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Urban Romans, we're told, took a bath every day. They did not use soap. Instead, they oiled themselves and scraped off the oil, along with the dirt, with strigils. What did they do about their hair, though? You can't use a strigil on your hair. Simply rinsing it in water would have resulted in plenty of dandruff and not much else: the hair would still be dirty and hanging in greasy strands. What did they use to get it clean?

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    Why the down vote/sarcasm? I think it's a very valid question, wondered the same myself! – TheHonRose Nov 18 '15 at 0:28
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    @TheHonRose: I'm okay with sarcasm: I love it. Downvoting, however, is just bad manners. – Ricky Nov 18 '15 at 0:41
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    Hey, I didn't downvote anything. If I downvote stuff I always make a comment. You have to make a pretty insanely bad question to get a downvote from me. – Tyler Durden Nov 18 '15 at 0:50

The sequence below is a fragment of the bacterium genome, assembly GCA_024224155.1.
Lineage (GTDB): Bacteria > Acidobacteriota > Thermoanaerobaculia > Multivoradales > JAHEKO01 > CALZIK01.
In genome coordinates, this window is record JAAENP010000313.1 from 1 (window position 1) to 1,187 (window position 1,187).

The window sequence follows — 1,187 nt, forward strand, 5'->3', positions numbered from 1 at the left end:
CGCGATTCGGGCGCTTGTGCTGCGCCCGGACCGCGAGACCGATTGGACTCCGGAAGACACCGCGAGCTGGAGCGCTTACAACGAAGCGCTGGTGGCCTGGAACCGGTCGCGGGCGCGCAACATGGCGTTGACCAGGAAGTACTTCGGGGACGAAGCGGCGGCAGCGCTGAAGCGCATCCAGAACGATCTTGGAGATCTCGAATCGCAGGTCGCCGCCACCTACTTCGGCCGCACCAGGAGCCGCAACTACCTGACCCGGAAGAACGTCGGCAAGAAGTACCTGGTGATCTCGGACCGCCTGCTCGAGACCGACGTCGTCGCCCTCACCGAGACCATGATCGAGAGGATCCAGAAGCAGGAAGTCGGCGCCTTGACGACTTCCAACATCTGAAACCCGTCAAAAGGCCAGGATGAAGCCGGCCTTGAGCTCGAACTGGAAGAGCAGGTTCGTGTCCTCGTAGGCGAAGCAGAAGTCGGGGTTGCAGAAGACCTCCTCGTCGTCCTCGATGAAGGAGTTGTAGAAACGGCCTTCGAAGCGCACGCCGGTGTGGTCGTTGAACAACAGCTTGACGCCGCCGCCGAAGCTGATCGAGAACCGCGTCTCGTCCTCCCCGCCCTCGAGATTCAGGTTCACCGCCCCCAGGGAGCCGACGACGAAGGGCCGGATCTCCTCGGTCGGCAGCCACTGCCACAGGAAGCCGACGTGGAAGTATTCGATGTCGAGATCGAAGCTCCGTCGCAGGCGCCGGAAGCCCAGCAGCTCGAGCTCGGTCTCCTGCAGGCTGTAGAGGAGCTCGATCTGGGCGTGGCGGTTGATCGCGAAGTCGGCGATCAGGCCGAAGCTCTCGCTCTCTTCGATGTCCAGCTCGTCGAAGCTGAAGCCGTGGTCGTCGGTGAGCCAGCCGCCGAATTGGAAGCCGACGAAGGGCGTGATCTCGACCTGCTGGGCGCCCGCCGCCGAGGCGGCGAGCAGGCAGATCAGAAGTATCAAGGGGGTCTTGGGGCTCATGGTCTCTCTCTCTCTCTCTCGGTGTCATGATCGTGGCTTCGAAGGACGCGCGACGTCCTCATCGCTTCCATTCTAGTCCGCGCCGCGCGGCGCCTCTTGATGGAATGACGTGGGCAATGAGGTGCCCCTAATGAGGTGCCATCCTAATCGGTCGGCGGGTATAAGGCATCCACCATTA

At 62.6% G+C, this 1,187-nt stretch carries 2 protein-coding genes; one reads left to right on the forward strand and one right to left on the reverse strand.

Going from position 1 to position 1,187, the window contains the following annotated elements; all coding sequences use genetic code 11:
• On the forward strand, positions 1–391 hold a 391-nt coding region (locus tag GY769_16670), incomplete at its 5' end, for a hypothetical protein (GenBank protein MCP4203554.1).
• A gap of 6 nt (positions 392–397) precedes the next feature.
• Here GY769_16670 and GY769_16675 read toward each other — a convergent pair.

• Other popular shampui were "Caput et Scapulae", "Columba", "Purificol", "Infanta Iohanniculae Shampuum", "Rubikendum", "Gramen Substantia", "Nova Genitura", "Selenium Caeruli", and "Serico Solis" – Tyler Durden Nov 18 '15 at 2:48
  • @TylerDurden: Were they available at Aiuto Corretto? – Ricky Nov 18 '15 at 2:56
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They used lye soap which is made by combining ashes with lard or other oils and fats. This kind of soap was known from ancient Egyptian times. It was customary in Rome to always wash your hair on August 13th in honor of Diana, but they washed it other times as well, obviously. The Romans bathed a lot and they (especially the women) would wear little caps to prevent any unwanted water or oil from getting into their hair.

Caesar commented on the barbarians he fought in Gaul that they washed their hair with lime water which made it very coarse.

  • Thank you. I'm a bit confused, though. I read it somewhere that, not lye soap, but soap as we know it (in liquid form, anyway), was a Gallic invention that the Romans didn't much care for. What were the caps made of? I don't remember seeing any pictures like that. – Ricky Nov 18 '15 at 0:45
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    The Roman bath cap was called a "vesica" which means a bladder. It was made from the bladder of animals. – Tyler Durden Nov 18 '15 at 1:01

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